Advanced modeling and simulation in engineering sciences

Vol. 2, num. 1, p. 1-14

DOI: 10.1186/s40323-015-0052-6

Date of publication: 2015-11-25

Abstract:

The Proper Generalized Decomposition (PGD) requires separability of the input data (e.g. physical properties, source term, boundary conditions, initial state). In many cases the input data is not expressed in a separated form and it has to be replaced by some separable approximation. These approximations constitute a new error source that, in some cases, may dominate the standard ones (discretization, truncation...) and control the nal accuracy of the PGD solution. In this work the relation between errors in the separated input data and the errors induced in the PGD solution is discussed. Error estimators proposed for homogenized problems and oscillation terms are adapted to asses the behaviour of the PGD errors resulting from approximated input data. The PGD is stable with respect to error in the separated data, with no critical amplification of the perturbations. Interestingly, we identified a high sensitiveness of the resulting accuracy on the selection of the sampling grid used to compute the separated data. The separation has to be performed on the basis of values sampled at integration points: sampling at the nodes defining the functional interpolation results in an important loss of accuracy. For the case of a Poisson problem separated in the spatial coordinates (a complex diffusivity function requires a separable approximation), the final PGD error is linear with the truncation error of the separated data. This relation is used to estimate the number of terms required in the separated data, that has to be in good agreement with the truncation error accepted in the PGD truncation (tolerance for the stoping criteria in the enrichment procedure). A sensible choice or the prescribed accuracy of the PGD solution has to be kept within the limits set by the errors in the separated input data.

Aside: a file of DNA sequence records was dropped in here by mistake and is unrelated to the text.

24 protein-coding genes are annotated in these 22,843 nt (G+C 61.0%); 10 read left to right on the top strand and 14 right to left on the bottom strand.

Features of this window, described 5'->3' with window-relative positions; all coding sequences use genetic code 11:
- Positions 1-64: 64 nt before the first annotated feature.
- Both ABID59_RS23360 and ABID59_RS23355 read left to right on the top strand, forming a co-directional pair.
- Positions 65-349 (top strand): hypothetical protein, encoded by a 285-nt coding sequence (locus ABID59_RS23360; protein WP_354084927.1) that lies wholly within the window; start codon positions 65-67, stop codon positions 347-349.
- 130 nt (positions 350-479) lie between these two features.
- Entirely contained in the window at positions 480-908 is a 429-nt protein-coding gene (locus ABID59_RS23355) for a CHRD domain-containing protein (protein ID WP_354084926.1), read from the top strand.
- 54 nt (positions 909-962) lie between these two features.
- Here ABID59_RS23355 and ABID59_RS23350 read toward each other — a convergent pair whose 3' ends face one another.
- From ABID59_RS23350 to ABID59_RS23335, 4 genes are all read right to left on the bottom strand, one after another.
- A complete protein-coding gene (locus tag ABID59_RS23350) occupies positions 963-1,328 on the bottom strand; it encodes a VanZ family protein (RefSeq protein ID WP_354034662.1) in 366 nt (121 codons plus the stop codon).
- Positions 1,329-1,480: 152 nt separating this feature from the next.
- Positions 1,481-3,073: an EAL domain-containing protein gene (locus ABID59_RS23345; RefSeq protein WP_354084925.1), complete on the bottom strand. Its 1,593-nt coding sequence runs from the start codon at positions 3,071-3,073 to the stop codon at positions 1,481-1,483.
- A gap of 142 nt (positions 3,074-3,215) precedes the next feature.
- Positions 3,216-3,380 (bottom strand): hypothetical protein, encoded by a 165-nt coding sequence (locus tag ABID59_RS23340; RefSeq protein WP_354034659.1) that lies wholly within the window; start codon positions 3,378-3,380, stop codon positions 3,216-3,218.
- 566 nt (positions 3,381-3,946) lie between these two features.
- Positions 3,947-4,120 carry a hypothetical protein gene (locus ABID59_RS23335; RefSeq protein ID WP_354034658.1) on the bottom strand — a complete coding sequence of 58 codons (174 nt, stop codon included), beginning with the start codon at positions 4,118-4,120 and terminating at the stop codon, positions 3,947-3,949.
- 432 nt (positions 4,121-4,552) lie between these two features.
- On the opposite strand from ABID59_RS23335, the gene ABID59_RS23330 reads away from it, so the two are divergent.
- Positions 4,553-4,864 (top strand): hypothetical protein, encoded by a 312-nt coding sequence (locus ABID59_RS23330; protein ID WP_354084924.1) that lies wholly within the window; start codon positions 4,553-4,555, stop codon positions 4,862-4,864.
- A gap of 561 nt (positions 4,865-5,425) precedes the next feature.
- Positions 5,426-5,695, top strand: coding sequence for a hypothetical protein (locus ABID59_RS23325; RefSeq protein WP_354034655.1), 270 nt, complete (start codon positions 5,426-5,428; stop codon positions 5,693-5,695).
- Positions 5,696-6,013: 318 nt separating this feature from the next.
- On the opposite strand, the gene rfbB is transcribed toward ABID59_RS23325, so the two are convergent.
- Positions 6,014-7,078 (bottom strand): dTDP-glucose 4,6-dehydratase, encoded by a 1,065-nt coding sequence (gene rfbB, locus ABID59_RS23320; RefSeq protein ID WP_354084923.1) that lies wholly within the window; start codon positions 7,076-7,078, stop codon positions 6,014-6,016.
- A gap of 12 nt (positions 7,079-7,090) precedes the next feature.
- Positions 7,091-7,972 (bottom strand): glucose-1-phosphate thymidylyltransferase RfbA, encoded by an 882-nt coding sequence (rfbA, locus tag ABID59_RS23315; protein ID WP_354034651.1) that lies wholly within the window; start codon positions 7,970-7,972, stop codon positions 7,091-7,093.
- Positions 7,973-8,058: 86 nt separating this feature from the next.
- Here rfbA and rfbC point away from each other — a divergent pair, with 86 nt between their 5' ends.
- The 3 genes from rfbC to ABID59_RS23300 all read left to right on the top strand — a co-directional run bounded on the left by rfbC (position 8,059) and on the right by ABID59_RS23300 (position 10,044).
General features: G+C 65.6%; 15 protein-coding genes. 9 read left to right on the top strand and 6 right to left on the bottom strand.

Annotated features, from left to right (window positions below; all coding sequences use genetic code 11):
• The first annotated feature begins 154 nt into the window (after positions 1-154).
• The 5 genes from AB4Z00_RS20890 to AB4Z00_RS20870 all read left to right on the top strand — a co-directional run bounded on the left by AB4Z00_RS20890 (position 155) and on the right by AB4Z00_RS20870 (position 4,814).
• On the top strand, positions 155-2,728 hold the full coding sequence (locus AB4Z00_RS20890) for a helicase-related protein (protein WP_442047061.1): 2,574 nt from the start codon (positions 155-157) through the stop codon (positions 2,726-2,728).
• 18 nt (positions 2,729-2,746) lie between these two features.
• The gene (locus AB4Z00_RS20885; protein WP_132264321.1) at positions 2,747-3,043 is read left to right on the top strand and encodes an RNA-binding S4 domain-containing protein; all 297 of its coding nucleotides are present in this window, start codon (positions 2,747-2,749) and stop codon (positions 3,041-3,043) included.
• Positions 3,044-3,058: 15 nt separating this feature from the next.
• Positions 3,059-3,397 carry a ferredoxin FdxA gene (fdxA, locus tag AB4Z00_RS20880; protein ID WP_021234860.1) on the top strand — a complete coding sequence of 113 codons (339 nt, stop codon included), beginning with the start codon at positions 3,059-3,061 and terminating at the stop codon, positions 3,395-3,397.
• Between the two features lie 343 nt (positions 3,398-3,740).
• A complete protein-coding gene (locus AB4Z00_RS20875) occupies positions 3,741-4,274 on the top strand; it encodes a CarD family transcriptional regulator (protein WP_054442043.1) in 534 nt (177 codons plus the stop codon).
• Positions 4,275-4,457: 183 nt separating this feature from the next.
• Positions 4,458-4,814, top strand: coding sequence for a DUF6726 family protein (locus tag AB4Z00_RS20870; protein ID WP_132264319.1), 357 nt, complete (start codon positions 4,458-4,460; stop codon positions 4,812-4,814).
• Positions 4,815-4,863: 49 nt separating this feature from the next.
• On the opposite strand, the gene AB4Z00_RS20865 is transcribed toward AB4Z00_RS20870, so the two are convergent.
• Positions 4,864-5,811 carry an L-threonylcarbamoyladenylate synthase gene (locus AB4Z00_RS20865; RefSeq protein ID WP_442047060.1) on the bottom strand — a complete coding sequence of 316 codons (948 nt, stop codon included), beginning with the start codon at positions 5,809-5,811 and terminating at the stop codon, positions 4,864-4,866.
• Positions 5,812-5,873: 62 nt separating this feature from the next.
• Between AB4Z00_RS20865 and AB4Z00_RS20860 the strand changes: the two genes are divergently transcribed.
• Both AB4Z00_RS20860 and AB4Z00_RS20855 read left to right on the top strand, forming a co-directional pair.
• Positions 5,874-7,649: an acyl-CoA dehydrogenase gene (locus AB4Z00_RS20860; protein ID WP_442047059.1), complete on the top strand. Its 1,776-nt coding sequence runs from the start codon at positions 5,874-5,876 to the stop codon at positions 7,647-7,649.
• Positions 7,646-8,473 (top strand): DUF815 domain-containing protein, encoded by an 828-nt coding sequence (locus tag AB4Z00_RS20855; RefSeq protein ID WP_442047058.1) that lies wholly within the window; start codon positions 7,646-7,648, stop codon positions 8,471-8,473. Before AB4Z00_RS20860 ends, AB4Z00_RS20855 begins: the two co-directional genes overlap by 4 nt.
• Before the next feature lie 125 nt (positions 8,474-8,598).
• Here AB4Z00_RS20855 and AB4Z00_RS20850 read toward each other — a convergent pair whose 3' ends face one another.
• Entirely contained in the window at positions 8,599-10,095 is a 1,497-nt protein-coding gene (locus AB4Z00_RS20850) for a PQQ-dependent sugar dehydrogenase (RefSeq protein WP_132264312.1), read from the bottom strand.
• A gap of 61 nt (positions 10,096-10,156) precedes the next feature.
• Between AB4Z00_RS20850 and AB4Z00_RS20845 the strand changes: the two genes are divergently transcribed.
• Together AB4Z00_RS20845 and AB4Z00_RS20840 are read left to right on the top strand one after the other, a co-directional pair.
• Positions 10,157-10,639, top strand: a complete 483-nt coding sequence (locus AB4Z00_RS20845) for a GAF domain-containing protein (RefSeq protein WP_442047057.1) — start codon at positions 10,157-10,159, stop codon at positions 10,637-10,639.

The Proper Generalized Decomposition (PGD) requires separability of the input data (e.g. physical properties, source term, boundary conditions, initial state). In many cases the input data is not expressed in a separated form and it has to be replaced by some separable approximation. These approximations constitute a new error source that, in some cases, may dominate the standard ones (discretization, truncation...) and control the nal accuracy of the PGD solution. In this work the relation between errors in the separated input data and the errors induced in the PGD solution is discussed. Error estimators proposed for homogenized problems and oscillation terms are adapted to asses the behaviour of the PGD errors resulting from approximated input data. The PGD is stable with respect to error in the separated data, with no critical amplification of the perturbations. Interestingly, we identified a high sensitiveness of the resulting accuracy on the selection of the sampling grid used to compute the separated data. The separation has to be performed on the basis of values sampled at integration points: sampling at the nodes de fining the functional interpolation results in an important loss of accuracy. For the case of a Poisson problem separated in the spatial coordinates (a complex diffusivity function requires a separable approximation), the final PGD error is linear with the truncation error of the separated data. This relation is used to estimate the number of terms required in the separated data, that has to be in good agreement with the truncation error accepted in the PGD truncation (tolerance for the stoping criteria in the enrichment procedure). A sensible choice or the prescribed accuracy of the PGD solution has to be kept within the limits set by the errors in the separated input data.]]>